- Associated Press - Sunday, September 27, 2015

CONCORD, N.H. (AP) - How much economic activity is generated by the arts and culture in New Hampshire? Should towns and cities be allowed to purchase military style equipment, such as Bearcats? Are public schools appropriately taking care of the needs of dyslexic students?

All of these topics are the subject of legislative commissions scheduled to meet this week in Concord.

Lawmakers often create study commissions when they need more time to evaluate a topic before passing legislation. And the months between June and January, when lawmakers aren’t in weekly sessions, serve as a prime time for that research and debate to take place. Nearly 15 commissions or committees will meet this week.

Several committees focus on hot-button political issues. A bipartisan group of House members put together a committee to look at the private investments in energy efficiency programs. As New Hampshire seeks to expand its access to energy, people are increasingly looking at renewable but potentially expensive sources such as wind or solar.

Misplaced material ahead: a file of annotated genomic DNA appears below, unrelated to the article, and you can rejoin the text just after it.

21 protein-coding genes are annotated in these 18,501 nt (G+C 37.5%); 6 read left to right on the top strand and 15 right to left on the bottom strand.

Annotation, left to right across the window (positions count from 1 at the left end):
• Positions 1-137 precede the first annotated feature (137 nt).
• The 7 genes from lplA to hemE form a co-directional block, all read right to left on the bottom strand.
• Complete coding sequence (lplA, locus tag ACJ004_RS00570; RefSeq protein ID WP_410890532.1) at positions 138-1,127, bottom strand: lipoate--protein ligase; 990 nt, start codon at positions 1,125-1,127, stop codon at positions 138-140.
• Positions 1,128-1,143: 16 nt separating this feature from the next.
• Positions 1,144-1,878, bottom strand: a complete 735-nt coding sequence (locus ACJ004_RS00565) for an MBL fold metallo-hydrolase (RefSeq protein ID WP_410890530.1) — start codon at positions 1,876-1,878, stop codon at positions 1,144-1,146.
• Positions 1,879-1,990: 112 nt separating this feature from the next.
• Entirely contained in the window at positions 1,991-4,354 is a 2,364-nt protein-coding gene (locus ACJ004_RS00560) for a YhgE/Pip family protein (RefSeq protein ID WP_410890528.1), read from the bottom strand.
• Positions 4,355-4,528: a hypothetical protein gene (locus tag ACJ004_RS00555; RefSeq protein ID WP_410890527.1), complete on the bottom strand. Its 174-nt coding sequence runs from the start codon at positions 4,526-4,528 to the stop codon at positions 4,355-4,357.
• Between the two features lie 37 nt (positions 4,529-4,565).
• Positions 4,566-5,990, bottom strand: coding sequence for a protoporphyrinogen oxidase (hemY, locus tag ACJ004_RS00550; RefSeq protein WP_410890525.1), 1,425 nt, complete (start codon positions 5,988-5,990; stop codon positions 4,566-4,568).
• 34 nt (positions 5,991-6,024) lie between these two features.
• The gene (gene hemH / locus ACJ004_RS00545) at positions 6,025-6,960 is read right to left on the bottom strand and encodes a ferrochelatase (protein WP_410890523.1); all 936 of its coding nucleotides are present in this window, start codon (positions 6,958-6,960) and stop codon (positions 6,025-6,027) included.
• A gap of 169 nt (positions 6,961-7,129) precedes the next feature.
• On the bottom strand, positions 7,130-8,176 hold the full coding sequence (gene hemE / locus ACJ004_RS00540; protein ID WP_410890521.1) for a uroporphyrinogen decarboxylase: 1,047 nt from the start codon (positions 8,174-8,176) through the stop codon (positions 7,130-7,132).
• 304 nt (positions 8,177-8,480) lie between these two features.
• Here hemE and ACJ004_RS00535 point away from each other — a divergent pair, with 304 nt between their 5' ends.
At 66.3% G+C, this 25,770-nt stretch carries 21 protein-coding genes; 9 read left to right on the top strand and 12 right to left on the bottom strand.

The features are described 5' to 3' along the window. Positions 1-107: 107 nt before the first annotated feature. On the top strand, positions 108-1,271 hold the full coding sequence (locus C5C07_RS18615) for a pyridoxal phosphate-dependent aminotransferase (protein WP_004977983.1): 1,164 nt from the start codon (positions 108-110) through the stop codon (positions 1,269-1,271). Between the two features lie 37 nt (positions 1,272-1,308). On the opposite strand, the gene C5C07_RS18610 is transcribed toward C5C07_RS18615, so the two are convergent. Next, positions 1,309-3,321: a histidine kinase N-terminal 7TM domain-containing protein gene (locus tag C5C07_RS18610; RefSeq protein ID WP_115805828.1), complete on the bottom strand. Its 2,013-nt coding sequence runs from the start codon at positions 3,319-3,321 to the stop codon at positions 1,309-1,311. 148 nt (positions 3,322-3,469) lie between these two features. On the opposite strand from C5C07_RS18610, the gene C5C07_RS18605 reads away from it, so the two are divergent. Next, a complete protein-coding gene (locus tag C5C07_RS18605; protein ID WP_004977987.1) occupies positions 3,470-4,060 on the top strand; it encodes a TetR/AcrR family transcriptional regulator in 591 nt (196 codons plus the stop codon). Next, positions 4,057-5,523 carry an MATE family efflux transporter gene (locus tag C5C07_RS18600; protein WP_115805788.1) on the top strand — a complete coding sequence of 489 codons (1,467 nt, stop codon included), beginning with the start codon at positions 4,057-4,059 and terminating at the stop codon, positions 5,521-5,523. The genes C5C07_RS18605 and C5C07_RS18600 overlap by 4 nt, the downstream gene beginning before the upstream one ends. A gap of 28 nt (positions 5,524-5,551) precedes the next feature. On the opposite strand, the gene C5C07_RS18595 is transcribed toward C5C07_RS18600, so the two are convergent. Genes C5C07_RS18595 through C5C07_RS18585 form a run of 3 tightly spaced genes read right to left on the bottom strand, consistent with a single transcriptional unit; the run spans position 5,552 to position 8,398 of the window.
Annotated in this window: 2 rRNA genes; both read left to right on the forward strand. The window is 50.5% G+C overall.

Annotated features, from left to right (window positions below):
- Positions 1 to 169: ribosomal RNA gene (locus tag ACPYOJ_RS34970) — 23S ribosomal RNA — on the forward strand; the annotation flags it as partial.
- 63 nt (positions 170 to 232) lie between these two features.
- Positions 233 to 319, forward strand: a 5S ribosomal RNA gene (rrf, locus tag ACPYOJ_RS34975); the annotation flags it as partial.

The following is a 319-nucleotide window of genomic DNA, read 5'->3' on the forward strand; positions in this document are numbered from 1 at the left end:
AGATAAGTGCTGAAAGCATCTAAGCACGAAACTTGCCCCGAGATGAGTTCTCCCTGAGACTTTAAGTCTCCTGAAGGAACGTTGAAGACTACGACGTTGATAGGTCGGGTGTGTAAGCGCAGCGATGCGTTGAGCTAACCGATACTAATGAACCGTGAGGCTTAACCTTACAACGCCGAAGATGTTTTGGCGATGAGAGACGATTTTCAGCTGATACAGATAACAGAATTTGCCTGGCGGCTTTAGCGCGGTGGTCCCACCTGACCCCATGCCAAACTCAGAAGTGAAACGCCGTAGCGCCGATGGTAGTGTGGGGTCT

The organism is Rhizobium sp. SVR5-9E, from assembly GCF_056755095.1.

Another committee, created by Democrats, is looking into the state’s financial reporting system for political campaigns. Its members are tasked with evaluating voters’ online access to polling place information as well as reports from political candidates and campaigns.


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